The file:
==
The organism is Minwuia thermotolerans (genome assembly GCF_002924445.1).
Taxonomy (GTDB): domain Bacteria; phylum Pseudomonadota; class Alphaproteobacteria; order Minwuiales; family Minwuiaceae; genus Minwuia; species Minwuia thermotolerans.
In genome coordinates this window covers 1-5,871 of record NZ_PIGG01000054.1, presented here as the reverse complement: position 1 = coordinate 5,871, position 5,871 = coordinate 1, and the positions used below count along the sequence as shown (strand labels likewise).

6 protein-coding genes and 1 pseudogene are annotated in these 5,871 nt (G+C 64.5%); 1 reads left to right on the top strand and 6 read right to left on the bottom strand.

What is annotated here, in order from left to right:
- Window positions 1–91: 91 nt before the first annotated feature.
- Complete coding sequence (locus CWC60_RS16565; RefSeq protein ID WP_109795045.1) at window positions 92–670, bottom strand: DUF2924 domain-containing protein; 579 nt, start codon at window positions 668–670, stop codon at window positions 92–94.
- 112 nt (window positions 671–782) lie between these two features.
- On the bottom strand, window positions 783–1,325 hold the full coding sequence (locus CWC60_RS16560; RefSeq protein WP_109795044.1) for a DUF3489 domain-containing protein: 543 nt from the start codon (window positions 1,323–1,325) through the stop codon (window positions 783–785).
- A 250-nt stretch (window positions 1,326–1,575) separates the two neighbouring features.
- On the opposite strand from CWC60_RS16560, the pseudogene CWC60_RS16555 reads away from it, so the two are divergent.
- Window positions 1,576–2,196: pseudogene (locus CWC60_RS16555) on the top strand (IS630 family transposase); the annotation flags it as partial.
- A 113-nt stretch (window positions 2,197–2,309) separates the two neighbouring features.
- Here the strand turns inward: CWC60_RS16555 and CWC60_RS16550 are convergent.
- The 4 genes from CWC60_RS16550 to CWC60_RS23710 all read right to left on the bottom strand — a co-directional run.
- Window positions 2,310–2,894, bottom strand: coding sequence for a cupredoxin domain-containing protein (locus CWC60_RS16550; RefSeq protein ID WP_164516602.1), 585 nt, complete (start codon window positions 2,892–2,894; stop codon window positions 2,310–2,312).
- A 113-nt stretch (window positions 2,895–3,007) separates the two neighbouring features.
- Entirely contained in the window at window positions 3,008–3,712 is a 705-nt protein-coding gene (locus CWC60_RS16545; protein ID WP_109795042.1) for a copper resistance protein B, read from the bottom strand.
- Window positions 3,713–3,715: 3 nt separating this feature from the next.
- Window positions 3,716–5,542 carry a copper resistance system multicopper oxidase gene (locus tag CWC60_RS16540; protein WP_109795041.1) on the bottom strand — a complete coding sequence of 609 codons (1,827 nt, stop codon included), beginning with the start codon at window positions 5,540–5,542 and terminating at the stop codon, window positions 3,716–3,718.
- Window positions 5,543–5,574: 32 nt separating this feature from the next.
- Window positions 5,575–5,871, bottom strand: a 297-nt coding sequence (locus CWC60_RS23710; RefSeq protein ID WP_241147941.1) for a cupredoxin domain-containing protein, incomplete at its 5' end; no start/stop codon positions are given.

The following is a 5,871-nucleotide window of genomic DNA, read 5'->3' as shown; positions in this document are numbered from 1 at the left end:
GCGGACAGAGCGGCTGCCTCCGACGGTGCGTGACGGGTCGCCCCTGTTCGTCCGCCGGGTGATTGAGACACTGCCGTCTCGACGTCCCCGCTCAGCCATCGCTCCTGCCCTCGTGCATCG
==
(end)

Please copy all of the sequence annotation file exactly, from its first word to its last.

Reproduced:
The organism is Minwuia thermotolerans (genome assembly GCF_002924445.1).
Taxonomy (GTDB): domain Bacteria; phylum Pseudomonadota; class Alphaproteobacteria; order Minwuiales; family Minwuiaceae; genus Minwuia; species Minwuia thermotolerans.
In genome coordinates this window covers 1-5,871 of record NZ_PIGG01000054.1, presented here as the reverse complement: position 1 = coordinate 5,871, position 5,871 = coordinate 1, and the positions used below count along the sequence as shown (strand labels likewise).

6 protein-coding genes and 1 pseudogene are annotated in these 5,871 nt (G+C 64.5%); 1 reads left to right on the top strand and 6 read right to left on the bottom strand.

What is annotated here, in order from left to right:
- Window positions 1–91: 91 nt before the first annotated feature.
- Complete coding sequence (locus CWC60_RS16565; RefSeq protein ID WP_109795045.1) at window positions 92–670, bottom strand: DUF2924 domain-containing protein; 579 nt, start codon at window positions 668–670, stop codon at window positions 92–94.
- 112 nt (window positions 671–782) lie between these two features.
- On the bottom strand, window positions 783–1,325 hold the full coding sequence (locus CWC60_RS16560; RefSeq protein WP_109795044.1) for a DUF3489 domain-containing protein: 543 nt from the start codon (window positions 1,323–1,325) through the stop codon (window positions 783–785).
- A 250-nt stretch (window positions 1,326–1,575) separates the two neighbouring features.
- On the opposite strand from CWC60_RS16560, the pseudogene CWC60_RS16555 reads away from it, so the two are divergent.
- Window positions 1,576–2,196: pseudogene (locus CWC60_RS16555) on the top strand (IS630 family transposase); the annotation flags it as partial.
- A 113-nt stretch (window positions 2,197–2,309) separates the two neighbouring features.
- Here the strand turns inward: CWC60_RS16555 and CWC60_RS16550 are convergent.
- The 4 genes from CWC60_RS16550 to CWC60_RS23710 all read right to left on the bottom strand — a co-directional run.
- Window positions 2,310–2,894, bottom strand: coding sequence for a cupredoxin domain-containing protein (locus CWC60_RS16550; RefSeq protein ID WP_164516602.1), 585 nt, complete (start codon window positions 2,892–2,894; stop codon window positions 2,310–2,312).
- A 113-nt stretch (window positions 2,895–3,007) separates the two neighbouring features.
- Entirely contained in the window at window positions 3,008–3,712 is a 705-nt protein-coding gene (locus CWC60_RS16545; protein ID WP_109795042.1) for a copper resistance protein B, read from the bottom strand.
- Window positions 3,713–3,715: 3 nt separating this feature from the next.
- Window positions 3,716–5,542 carry a copper resistance system multicopper oxidase gene (locus tag CWC60_RS16540; protein WP_109795041.1) on the bottom strand — a complete coding sequence of 609 codons (1,827 nt, stop codon included), beginning with the start codon at window positions 5,540–5,542 and terminating at the stop codon, window positions 3,716–3,718.
- Window positions 5,543–5,574: 32 nt separating this feature from the next.
- Window positions 5,575–5,871, bottom strand: a 297-nt coding sequence (locus CWC60_RS23710; RefSeq protein ID WP_241147941.1) for a cupredoxin domain-containing protein, incomplete at its 5' end; no start/stop codon positions are given.

The following is a 5,871-nucleotide window of genomic DNA, read 5'->3' as shown; positions in this document are numbered from 1 at the left end:
GCGGACAGAGCGGCTGCCTCCGACGGTGCGTGACGGGTCGCCCCTGTTCGTCCGCCGGGTGATTGAGACACTGCCGTCTCGACGTCCCCGCTCAGCCATCGCTCCTGCCCTCGTGCATCG